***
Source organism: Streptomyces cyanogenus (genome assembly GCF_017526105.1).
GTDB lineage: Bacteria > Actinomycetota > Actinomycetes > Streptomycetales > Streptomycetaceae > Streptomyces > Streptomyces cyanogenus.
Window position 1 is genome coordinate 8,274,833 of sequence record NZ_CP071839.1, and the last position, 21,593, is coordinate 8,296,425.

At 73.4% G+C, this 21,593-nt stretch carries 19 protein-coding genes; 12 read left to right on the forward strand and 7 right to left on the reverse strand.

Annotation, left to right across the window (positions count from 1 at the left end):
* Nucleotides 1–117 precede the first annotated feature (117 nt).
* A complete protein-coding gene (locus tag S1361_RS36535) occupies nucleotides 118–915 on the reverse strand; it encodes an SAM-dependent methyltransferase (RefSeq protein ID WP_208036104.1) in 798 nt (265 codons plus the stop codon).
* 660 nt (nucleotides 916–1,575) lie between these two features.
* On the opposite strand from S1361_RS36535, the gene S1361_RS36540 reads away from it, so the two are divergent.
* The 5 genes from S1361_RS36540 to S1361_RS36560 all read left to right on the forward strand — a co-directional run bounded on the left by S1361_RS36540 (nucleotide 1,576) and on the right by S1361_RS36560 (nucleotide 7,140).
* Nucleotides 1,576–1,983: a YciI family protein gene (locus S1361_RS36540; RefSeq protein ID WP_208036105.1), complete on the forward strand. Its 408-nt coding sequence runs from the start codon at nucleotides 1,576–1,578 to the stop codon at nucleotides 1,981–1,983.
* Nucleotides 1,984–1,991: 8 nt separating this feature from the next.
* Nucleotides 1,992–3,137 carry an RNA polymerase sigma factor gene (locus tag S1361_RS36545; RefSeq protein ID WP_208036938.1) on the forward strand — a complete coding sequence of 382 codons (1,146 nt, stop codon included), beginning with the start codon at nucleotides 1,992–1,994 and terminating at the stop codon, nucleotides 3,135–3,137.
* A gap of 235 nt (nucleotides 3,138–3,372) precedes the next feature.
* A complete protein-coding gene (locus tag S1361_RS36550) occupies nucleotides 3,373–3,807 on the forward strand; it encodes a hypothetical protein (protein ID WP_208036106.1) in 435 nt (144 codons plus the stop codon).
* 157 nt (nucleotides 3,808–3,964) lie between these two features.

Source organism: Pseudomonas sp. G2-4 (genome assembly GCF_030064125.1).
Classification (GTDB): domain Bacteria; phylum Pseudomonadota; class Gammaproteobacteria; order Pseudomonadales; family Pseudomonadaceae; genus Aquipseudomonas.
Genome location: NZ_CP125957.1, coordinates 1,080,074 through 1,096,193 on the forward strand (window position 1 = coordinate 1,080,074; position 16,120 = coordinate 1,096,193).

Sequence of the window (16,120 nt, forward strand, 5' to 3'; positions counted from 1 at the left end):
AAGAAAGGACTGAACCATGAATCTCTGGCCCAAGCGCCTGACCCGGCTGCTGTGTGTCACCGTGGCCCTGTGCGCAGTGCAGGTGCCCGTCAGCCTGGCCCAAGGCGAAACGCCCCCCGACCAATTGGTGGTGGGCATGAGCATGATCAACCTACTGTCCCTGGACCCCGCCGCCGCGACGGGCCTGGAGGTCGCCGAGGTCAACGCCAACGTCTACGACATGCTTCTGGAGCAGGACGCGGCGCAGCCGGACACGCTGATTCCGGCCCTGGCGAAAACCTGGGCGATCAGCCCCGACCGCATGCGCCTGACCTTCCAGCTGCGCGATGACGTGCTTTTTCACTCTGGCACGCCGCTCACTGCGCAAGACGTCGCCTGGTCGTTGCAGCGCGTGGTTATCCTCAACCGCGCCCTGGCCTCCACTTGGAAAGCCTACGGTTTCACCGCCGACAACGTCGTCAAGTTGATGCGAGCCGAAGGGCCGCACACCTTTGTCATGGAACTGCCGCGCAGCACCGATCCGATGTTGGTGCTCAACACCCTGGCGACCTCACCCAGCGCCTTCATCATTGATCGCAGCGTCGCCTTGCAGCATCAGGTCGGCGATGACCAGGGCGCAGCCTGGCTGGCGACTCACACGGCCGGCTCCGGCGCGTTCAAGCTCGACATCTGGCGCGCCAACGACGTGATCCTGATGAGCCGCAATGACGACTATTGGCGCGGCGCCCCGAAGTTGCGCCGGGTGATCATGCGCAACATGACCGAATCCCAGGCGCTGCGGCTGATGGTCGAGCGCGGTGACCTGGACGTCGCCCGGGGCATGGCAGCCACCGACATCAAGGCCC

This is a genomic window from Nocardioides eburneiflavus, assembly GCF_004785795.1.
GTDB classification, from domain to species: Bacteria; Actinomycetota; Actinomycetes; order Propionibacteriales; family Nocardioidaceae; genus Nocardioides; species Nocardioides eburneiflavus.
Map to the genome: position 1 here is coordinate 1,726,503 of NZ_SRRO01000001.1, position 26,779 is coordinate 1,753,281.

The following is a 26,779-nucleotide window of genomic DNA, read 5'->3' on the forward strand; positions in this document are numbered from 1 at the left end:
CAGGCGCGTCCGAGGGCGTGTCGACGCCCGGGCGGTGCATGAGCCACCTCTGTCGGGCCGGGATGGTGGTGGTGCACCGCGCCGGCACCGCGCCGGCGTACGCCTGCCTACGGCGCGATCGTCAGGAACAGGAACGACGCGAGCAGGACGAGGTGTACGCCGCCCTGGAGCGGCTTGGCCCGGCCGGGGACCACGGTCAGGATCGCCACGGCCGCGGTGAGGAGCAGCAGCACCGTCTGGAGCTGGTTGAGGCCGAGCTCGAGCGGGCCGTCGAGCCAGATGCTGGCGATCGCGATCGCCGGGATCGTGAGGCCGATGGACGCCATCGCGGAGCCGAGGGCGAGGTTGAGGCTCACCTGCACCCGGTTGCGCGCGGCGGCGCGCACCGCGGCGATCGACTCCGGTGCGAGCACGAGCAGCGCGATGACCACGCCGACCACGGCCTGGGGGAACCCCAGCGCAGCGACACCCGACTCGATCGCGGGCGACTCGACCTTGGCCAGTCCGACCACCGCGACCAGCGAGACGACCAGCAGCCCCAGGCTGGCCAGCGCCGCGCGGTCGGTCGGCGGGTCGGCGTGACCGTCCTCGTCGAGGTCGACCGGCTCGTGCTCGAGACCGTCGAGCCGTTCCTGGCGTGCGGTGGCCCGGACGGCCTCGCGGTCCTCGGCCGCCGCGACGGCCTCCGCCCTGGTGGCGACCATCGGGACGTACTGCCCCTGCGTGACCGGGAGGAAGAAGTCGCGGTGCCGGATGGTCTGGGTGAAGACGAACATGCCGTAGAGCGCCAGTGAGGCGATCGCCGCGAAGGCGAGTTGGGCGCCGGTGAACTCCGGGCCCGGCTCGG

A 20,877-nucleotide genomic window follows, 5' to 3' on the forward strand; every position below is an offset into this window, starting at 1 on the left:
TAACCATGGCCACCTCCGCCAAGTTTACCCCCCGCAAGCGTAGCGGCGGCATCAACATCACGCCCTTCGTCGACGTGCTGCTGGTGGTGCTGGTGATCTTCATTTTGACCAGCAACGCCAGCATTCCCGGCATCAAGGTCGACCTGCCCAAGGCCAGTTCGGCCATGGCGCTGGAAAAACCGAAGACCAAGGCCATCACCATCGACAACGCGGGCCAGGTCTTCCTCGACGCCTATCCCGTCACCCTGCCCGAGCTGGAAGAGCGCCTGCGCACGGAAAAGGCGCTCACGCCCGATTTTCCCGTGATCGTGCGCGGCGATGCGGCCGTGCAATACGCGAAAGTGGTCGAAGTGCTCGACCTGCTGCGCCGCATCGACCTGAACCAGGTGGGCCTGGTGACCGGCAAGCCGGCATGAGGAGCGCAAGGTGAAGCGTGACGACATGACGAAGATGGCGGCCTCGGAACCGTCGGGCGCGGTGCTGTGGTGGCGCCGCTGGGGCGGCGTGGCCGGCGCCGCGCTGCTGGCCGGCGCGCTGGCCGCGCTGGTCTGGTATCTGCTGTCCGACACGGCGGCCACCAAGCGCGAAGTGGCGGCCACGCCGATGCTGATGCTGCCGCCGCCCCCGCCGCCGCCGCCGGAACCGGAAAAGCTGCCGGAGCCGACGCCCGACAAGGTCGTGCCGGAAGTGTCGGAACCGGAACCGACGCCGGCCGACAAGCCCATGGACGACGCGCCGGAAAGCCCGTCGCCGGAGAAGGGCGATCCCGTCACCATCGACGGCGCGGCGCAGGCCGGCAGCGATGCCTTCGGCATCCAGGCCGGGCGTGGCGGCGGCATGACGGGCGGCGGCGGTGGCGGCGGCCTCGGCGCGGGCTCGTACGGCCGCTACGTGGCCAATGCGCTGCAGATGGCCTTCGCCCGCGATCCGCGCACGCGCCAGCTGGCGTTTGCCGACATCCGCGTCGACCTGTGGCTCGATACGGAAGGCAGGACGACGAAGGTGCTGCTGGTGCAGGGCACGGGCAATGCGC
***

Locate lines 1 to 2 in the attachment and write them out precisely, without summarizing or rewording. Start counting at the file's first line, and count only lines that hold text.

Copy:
Source organism: Streptomyces cyanogenus (genome assembly GCF_017526105.1).
GTDB lineage: Bacteria > Actinomycetota > Actinomycetes > Streptomycetales > Streptomycetaceae > Streptomyces > Streptomyces cyanogenus.